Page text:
Managing Global Resources for a Secure Future

2017 Annual Meeting | Oct. 22-25 | Tampa, FL

269-1 Smart Farming Technologies for Profitability and Sustainability.

See more from this Division: ASA Section: Agronomic Production Systems
See more from this Session: Development of Tools for Precision Agriculture II

Tuesday, October 24, 2017: 1:35 PM
Tampa Convention Center, Room 8

Frits K. Van Evert1, Spyros Fountas2, Thanos Balafoutis2, Pieter Blok3, Chris van Dijk3, Sandra Wolters3, Sakura Tomita3, Sasa Marjanovic4, Milica Trajkovic4, Samy Aït-Amar5, Marcos Apesteguía6, Klaus Erdle7, Harm Brinks8, Beatriz Arribas9, Ulrich Adam9, Stephane Volant10 and David Tinker11, (1)Wageningen University & Research Centre, Wageningen, NETHERLANDS
(2)Agricultural University of Athens, Athens, Greece
(3)Wageningen University & Research, Wageningen, Netherlands
(4)BioSense Institute, Novi Sad, Serbia
(5)ACTA, Paris, France
(6)INTIA, Navarra, Spain
(7)DLG, Frankfurt, Germany
(8)Delphy, Wageningen, Netherlands
(9)CEMA, Brussels, Belgium
(10)FRcuma Ouest, Rennes, France
It is believed that the application of precision agriculture and related technologies such as robotics and software for farm management and decision making (Smart Farming Technologies, SFTs) will bring many benefits, including more efficient use of inputs and a reduced impact on the environment (“more with less”). The goal of our work was to create an inventory of SFTs. We inventoried SFTs that are available commercially by surveying manufacturers, providers of equipment and services, and agricultural consultants. We inventoried SFTs that can be expected to become available commercially by examining applied research projects. Finally we reviewed the recent scientific literature to inventory SFTs that are in the early stages of development. We identified and analyzed more than 1000 SFTs. Each SFT was described in terms of where it can be applied (which crops or cropping systems, geography, farm size, crop production stage), what benefits it is expected to bring (e.g. increased productivity, increased profitability, decreased emissions, decreased soil compaction), and how readily it might be expected to be adopted. Preliminary results indicate that the majority of commercially available SFTs lead to higher productivity and profitability, sometimes with reduced emissions as a side-effect. There is a focus on nutrient management and crop protection. There are few SFTs that directly increase sustainability (e.g. biodiversity, soil compaction). Scientific research on SFTs often focuses on sensing technologies, but relatively little on action. This seems to indicate that there is a knowledge gap between measuring the status of crop and soils on the one hand, and using that information to make practical decisions in farming on the other hand. Commercially available SFTs often target larger farms, while SFTs investigated in applied research projects are applicable on smaller farms as well as larger farms. The website gives access to the SFT inventory and is the starting point for networking activities between farmers, advisers, and researchers.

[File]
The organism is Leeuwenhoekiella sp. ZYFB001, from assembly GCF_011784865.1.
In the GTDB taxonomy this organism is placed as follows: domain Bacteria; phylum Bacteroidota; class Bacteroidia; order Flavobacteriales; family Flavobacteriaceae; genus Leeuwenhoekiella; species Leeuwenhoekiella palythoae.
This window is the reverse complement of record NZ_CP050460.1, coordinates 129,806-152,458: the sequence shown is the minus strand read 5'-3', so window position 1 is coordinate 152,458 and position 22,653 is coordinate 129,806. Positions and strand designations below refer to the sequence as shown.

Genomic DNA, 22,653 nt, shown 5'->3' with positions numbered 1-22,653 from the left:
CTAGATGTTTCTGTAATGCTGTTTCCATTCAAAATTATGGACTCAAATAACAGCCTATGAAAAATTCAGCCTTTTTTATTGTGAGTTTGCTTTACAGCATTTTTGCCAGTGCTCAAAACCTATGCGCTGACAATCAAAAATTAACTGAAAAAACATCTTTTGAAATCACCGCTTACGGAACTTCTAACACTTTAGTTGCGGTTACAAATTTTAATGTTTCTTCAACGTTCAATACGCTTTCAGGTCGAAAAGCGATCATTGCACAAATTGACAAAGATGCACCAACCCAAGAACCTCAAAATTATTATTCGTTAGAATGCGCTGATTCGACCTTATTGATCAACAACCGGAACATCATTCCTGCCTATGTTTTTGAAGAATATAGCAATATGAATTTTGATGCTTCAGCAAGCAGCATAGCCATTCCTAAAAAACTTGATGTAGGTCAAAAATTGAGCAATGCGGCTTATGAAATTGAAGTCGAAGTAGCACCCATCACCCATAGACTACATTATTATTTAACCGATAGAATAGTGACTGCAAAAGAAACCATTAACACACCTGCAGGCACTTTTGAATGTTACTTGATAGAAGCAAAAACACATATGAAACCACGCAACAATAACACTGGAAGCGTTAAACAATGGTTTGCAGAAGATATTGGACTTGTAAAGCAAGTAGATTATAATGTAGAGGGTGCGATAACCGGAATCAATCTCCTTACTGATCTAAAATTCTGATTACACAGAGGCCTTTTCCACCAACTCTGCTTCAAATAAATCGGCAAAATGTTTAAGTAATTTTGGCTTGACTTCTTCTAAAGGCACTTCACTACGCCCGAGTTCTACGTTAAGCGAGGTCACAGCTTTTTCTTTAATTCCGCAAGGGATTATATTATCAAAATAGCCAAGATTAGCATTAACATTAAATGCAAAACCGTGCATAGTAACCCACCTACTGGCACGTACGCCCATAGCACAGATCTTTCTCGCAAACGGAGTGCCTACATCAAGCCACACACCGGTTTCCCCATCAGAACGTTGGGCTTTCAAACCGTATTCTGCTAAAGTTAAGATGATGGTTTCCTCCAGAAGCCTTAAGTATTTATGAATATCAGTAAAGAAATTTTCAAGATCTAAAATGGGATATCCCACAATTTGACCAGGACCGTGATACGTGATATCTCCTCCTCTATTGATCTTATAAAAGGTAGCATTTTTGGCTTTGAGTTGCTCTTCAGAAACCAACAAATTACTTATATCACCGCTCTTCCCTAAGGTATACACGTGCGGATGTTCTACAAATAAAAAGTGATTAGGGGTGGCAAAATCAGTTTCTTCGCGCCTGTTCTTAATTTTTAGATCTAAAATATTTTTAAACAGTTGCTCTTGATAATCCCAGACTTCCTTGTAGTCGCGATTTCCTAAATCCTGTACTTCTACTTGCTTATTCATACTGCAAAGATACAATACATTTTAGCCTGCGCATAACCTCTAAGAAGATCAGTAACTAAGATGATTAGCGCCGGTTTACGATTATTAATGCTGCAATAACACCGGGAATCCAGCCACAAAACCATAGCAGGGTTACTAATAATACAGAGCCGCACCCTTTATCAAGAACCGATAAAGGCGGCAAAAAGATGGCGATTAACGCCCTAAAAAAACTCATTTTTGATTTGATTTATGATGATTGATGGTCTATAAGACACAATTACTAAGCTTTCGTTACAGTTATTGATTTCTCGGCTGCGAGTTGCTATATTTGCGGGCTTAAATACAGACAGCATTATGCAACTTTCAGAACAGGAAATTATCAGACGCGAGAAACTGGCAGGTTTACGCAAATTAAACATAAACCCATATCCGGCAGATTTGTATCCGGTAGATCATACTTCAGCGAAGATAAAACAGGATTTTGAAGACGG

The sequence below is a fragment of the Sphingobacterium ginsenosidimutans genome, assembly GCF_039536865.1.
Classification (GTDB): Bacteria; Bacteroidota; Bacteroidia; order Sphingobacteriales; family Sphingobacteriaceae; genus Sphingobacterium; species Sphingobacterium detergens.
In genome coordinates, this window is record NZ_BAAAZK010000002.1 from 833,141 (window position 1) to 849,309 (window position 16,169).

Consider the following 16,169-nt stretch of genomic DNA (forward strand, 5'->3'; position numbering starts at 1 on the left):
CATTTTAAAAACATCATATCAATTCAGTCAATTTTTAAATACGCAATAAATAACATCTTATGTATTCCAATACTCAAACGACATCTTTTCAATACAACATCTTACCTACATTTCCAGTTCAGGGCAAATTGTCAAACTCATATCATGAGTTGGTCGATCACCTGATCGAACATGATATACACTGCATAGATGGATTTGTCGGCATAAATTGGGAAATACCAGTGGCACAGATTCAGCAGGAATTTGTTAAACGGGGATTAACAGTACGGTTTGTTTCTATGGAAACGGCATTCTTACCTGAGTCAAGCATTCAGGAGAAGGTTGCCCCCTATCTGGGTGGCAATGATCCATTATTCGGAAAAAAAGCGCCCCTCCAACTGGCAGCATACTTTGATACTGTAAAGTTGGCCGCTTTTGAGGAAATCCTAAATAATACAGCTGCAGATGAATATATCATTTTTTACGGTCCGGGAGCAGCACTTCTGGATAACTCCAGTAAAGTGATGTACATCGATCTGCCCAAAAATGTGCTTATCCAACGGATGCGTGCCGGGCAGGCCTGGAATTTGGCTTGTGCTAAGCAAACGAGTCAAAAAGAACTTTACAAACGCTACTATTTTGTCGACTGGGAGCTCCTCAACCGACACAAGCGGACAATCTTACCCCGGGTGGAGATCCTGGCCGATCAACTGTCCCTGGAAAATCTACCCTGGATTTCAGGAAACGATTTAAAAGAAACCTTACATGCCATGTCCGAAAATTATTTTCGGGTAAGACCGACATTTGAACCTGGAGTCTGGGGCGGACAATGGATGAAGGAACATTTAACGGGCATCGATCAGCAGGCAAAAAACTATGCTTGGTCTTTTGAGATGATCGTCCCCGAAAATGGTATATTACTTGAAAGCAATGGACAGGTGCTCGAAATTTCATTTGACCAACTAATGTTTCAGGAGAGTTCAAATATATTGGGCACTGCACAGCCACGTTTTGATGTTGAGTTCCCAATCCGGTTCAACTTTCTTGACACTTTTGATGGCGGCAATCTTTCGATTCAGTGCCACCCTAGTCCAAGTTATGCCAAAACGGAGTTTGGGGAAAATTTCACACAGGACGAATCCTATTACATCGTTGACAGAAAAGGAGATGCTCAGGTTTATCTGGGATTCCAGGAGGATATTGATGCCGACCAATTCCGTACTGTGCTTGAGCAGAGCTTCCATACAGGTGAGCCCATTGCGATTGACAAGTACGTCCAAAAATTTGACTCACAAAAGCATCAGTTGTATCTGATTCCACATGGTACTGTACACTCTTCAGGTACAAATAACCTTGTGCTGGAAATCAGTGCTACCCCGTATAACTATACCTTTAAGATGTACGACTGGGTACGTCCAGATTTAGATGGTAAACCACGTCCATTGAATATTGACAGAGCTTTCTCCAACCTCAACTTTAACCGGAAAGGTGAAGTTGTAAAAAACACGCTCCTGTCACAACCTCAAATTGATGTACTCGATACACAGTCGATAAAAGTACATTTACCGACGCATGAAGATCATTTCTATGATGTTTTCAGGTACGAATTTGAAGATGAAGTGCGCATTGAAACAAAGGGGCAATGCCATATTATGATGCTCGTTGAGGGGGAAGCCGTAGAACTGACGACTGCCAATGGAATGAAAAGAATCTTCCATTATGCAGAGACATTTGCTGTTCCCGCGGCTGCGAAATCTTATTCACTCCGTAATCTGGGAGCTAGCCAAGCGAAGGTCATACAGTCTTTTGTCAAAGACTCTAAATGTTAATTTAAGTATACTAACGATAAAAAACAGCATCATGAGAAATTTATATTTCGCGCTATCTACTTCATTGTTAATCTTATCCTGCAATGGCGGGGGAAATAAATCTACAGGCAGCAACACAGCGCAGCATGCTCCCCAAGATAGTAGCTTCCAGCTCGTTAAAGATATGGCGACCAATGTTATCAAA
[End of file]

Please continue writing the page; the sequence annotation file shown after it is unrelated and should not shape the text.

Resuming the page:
See more from this Division: ASA Section: Agronomic Production Systems
See more from this Session: Development of Tools for Precision Agriculture II

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